This graphic novel—really a pair of graphic novels—is wonderful, painful, and horrifying all at once. Everyone knows about it, or at least it seems that way. I mentioned Maus to a co-worker and he said, “I know the concept,” which is to say he knew that it was a book about the Holocaust in which the Jews were draw as mice, and the Nazis were drawn as cats.

But the concept, I told him quickly, wasn’t the whole of the book. It’s like telling someone, “No, I haven’t read Moby Dick, but I know the concept.” Well, you know Moby Dick is about a whale and some guy who wants to kill it, right? maus.gif Likewise, you know the cats are Germans and the mice are Jews. But nobody ever mentions how the Poles were pigs, Americans dogs—black and white alike, significantly at one point—and French as frogs. Likewise, nobody ever seems to know, from that basic sketch of the concept, that more than half the book is dedicated to the relationship between the cartoonist and his father, the Holocaust survivor who is relating the story. Nobody ever seems to count the harrowing (and often frustrating, and also often funny) exploration of that relationship as part of the “concept” of Maus. This book is so very much more than just that concept, and yet that concept is unarguably part of the genius of the book. It’s hard to get around the centrality of the concept as a depictive device. It’s a trick that turns Mickey Mouse on his big black ear, using mice in such a meaningful way. And yet, the aged father-character is, at the same time, anything but mousy… the status of the mouse is always in increasing jeopardy, even as it is constantly being worked through. (Which is why I was so relieved to see points at which the cartoonist depicts himself as a human wearing a mouse-mask, within the book. Genius, like I said.)

All of that’s there, that engaging self-contradiction and endangerment of Disneyesque sentimentality: the paradoxical racism of the Holocaust survivor against blacks; the paradoxical fact that while he survived the Holocaust, in another sense he really didn’t. There’s the pain the cartoonist faces in telling the true story—which includes the suicide of his mother and the Jewish-stereotypicality of his shattered father, a man who pinched pennies so terribly some would consider it abusive, and who was not above using his Holocaust survivor status to take whatever pittances he could from strangers.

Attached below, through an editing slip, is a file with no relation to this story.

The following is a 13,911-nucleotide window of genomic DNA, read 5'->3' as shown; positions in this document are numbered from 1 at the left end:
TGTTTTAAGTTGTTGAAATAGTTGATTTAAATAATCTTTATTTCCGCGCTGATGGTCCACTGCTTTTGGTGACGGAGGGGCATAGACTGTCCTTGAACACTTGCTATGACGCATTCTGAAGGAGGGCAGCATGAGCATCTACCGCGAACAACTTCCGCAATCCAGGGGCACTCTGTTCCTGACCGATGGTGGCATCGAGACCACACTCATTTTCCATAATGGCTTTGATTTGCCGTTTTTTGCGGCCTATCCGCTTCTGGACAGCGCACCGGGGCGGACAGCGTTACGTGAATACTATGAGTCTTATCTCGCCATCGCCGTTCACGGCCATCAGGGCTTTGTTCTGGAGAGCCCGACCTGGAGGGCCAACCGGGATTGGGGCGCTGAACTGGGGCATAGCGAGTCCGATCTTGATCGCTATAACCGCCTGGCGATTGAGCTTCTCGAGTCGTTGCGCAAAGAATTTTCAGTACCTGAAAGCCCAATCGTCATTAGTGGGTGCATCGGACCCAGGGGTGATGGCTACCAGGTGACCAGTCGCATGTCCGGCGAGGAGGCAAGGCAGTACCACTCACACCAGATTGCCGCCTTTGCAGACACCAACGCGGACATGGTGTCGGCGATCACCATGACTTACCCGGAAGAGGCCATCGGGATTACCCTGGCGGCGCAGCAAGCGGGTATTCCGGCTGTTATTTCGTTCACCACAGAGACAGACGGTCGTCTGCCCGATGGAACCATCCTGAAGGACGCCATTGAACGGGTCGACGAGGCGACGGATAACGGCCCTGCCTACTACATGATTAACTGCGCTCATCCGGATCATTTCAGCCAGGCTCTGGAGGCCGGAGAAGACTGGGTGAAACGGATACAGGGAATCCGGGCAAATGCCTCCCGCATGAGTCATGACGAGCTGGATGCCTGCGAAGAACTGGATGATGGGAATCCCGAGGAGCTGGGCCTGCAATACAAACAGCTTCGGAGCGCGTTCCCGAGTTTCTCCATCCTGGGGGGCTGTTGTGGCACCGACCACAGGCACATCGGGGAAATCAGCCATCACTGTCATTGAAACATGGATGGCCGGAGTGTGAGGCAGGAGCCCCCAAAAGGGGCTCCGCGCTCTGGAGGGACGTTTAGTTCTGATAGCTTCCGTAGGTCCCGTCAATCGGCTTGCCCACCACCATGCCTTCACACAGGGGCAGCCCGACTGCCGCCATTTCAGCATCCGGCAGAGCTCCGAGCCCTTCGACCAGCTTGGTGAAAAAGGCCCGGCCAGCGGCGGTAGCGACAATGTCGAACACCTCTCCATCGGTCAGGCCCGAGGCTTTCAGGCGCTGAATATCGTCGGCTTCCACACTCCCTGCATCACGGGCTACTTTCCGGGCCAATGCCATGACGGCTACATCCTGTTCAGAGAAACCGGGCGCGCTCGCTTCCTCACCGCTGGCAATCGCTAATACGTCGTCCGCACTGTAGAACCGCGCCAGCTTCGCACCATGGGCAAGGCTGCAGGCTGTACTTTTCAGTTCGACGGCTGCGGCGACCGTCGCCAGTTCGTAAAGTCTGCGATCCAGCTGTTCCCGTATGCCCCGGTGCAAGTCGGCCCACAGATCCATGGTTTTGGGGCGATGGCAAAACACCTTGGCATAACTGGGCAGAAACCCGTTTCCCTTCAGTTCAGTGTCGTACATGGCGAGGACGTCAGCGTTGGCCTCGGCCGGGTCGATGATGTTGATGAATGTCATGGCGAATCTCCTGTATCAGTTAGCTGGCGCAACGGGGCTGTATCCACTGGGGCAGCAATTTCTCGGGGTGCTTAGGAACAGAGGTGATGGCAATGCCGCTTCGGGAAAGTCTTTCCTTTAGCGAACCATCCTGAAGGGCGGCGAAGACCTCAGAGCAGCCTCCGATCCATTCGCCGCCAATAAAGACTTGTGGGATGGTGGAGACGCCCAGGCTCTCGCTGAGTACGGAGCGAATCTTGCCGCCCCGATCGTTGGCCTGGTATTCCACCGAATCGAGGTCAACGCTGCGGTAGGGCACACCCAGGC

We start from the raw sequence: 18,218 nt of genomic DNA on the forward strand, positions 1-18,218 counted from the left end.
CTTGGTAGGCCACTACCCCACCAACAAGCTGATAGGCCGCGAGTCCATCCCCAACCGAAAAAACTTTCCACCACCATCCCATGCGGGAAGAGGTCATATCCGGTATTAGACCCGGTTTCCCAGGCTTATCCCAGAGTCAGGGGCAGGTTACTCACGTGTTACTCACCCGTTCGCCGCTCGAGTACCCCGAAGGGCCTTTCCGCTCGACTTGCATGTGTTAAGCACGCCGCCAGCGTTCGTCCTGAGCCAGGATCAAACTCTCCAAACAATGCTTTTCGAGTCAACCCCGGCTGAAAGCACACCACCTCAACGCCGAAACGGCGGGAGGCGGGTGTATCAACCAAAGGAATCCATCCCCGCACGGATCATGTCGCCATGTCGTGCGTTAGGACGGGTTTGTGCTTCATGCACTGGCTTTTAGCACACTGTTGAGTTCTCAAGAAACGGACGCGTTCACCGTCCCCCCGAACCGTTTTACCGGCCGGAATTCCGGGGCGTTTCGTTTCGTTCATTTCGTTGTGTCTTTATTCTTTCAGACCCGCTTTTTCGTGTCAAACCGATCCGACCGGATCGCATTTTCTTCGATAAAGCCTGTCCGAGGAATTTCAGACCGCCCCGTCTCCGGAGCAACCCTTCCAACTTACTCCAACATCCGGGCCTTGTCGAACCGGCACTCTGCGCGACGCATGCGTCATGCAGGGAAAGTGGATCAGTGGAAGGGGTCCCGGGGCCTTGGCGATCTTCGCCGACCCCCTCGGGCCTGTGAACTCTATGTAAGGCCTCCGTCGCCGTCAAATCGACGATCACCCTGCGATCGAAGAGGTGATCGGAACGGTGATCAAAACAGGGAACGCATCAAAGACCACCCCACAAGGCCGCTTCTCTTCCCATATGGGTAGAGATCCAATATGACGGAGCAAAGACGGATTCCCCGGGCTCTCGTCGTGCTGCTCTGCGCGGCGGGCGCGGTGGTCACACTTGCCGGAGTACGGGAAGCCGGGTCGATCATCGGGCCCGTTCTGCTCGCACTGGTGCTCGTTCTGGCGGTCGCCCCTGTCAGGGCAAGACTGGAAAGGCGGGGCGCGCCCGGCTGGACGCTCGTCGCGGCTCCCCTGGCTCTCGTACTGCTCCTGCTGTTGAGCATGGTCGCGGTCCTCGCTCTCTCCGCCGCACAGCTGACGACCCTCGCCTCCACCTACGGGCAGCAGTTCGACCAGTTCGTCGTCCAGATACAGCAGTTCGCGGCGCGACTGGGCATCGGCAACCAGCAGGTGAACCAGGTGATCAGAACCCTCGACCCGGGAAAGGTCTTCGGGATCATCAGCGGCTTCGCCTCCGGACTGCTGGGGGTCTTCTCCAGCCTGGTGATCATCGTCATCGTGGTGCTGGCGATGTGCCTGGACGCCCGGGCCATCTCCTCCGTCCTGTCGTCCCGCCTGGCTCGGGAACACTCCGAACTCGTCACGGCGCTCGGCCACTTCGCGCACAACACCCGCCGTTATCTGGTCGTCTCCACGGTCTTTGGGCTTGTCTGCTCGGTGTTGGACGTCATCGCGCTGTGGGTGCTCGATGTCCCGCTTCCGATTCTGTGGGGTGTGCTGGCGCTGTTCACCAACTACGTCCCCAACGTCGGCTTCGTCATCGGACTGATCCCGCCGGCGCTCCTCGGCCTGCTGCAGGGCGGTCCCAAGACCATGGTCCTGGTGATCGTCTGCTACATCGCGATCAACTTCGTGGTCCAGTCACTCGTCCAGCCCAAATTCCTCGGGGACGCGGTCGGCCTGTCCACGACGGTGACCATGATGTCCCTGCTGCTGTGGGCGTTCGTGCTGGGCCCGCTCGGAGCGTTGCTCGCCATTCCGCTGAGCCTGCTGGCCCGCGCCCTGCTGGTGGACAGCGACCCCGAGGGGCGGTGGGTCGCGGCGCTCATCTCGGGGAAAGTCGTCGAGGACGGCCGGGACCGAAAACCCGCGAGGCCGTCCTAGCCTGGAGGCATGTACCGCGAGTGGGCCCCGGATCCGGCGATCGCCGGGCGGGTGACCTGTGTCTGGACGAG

It’s a pretty painful story, especially if you read it straight through in one sitting, as I did. It’s gritty, and honest, but so many of the sorrows are understated. The unrelenting hellishness of walking down the tunnel with a family who is unknowingly trudging towards the Holocaust, walking with them but having foreknowledge denied them, is broken up by the exploration of the cartoonist’s relationship with his father.

And yet perhaps because of this, each return is more painful than the last. One gets the feeling of someone who keeps returning to the surface for a breath of air, so as to have a chance to dive deeper, but who increasingly finds himself barely getting back up to the surface alive between dives.

But the comic is absolutely so worth it. The artwork took a while to grow on me—though eventually it did—but the story had me from almost the first page.

If you’ve not yet read Maus, now’s the time to do it.

UPDATE: Back in 2004, Joi Ito posted a link to a very worthwhile piece by Said from 2003, which was in fact a new introduction to the text.

5 thoughts on “PoCo and Shoah: Books #12 & 13

  1. Thanks for posting this.

    I do respect and appreciate Said’s statements in Orientalism regarding the perpetuation of Arab ‘myths’ such as Holocaust denial and The Protocols of the Elders of Zion. When one considers that these and other forms of Jewish antisemitism are taught in many Arab countries to schoolchildren, his statement takes on an even braver aspect. I thought sections of the book were incredibly insightful.

    But his repeated, lifelong referral to the entire Palestinian struggle as a “moral quest for equality and human rights” smacked of either apologism or a failure of ethics. He repeated this claim in Orientalism, which I found astounding.

    The Palestinians cold-bloodedly murdered non-combatant Israeli civilians. They blew up children and teens in Universities and pizza parlors. They attacked unarmed families at funeral processions. They laid waste to religious celebrations and they did their damndest to kill as many Israeli Jews as they possibly could. The only conclusion any rational person could draw was that the Palestinians didn’t want to live in peace. Every time peace was declared and an offer placed on the table, they committed another atrocity.

    A just cause is not sufficient grounds to call a struggle for equality a ‘moral quest’.